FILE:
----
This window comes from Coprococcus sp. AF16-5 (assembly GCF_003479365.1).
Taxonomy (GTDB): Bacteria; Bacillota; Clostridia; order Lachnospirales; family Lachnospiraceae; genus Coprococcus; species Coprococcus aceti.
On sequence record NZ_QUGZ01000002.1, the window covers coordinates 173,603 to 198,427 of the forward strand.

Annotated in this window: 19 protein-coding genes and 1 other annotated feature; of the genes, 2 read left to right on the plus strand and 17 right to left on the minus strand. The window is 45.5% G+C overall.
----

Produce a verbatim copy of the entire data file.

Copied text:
This window comes from Coprococcus sp. AF16-5 (assembly GCF_003479365.1).
Taxonomy (GTDB): Bacteria; Bacillota; Clostridia; order Lachnospirales; family Lachnospiraceae; genus Coprococcus; species Coprococcus aceti.
On sequence record NZ_QUGZ01000002.1, the window covers coordinates 173,603 to 198,427 of the forward strand.

Annotated in this window: 19 protein-coding genes and 1 other annotated feature; of the genes, 2 read left to right on the plus strand and 17 right to left on the minus strand. The window is 45.5% G+C overall.